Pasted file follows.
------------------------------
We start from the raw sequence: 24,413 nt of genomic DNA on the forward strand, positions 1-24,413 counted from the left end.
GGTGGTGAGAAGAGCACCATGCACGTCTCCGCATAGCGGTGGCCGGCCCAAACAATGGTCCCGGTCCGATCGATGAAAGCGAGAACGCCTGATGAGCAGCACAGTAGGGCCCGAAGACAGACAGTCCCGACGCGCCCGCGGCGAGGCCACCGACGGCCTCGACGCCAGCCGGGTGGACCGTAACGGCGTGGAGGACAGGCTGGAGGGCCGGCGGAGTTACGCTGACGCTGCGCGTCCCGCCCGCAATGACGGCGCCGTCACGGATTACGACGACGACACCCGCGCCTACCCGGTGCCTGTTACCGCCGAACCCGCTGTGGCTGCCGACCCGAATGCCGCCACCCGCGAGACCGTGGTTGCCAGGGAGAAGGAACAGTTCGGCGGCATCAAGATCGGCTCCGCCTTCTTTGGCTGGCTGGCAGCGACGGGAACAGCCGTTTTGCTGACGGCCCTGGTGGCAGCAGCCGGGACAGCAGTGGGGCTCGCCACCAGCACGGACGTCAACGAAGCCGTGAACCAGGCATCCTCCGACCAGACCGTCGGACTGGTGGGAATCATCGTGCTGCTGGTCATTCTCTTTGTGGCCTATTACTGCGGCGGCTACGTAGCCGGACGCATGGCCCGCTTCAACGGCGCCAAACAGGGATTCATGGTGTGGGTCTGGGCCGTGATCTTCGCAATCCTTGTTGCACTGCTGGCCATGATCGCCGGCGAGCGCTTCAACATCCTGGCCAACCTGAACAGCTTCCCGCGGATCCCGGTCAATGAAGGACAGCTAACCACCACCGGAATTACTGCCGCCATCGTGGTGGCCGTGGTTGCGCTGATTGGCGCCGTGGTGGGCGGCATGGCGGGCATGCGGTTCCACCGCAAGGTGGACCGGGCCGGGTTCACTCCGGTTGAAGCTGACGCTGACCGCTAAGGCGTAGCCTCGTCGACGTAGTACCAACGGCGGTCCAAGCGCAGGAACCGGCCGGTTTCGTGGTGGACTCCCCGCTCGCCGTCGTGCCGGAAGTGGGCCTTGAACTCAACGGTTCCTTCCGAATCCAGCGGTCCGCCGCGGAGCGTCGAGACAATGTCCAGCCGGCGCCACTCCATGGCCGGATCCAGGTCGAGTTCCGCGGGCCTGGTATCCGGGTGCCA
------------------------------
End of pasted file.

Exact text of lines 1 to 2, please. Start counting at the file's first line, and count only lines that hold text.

We start from the raw sequence: 24,413 nt of genomic DNA on the forward strand, positions 1-24,413 counted from the left end.
GGTGGTGAGAAGAGCACCATGCACGTCTCCGCATAGCGGTGGCCGGCCCAAACAATGGTCCCGGTCCGATCGATGAAAGCGAGAACGCCTGATGAGCAGCACAGTAGGGCCCGAAGACAGACAGTCCCGACGCGCCCGCGGCGAGGCCACCGACGGCCTCGACGCCAGCCGGGTGGACCGTAACGGCGTGGAGGACAGGCTGGAGGGCCGGCGGAGTTACGCTGACGCTGCGCGTCCCGCCCGCAATGACGGCGCCGTCACGGATTACGACGACGACACCCGCGCCTACCCGGTGCCTGTTACCGCCGAACCCGCTGTGGCTGCCGACCCGAATGCCGCCACCCGCGAGACCGTGGTTGCCAGGGAGAAGGAACAGTTCGGCGGCATCAAGATCGGCTCCGCCTTCTTTGGCTGGCTGGCAGCGACGGGAACAGCCGTTTTGCTGACGGCCCTGGTGGCAGCAGCCGGGACAGCAGTGGGGCTCGCCACCAGCACGGACGTCAACGAAGCCGTGAACCAGGCATCCTCCGACCAGACCGTCGGACTGGTGGGAATCATCGTGCTGCTGGTCATTCTCTTTGTGGCCTATTACTGCGGCGGCTACGTAGCCGGACGCATGGCCCGCTTCAACGGCGCCAAACAGGGATTCATGGTGTGGGTCTGGGCCGTGATCTTCGCAATCCTTGTTGCACTGCTGGCCATGATCGCCGGCGAGCGCTTCAACATCCTGGCCAACCTGAACAGCTTCCCGCGGATCCCGGTCAATGAAGGACAGCTAACCACCACCGGAATTACTGCCGCCATCGTGGTGGCCGTGGTTGCGCTGATTGGCGCCGTGGTGGGCGGCATGGCGGGCATGCGGTTCCACCGCAAGGTGGACCGGGCCGGGTTCACTCCGGTTGAAGCTGACGCTGACCGCTAAGGCGTAGCCTCGTCGACGTAGTACCAACGGCGGTCCAAGCGCAGGAACCGGCCGGTTTCGTGGTGGACTCCCCGCTCGCCGTCGTGCCGGAAGTGGGCCTTGAACTCAACGGTTCCTTCCGAATCCAGCGGTCCGCCGCGGAGCGTCGAGACAATGTCCAGCCGGCGCCACTCCATGGCCGGATCCAGGTCGAGTTCCGCGGGCCTGGTATCCGGGTGCCA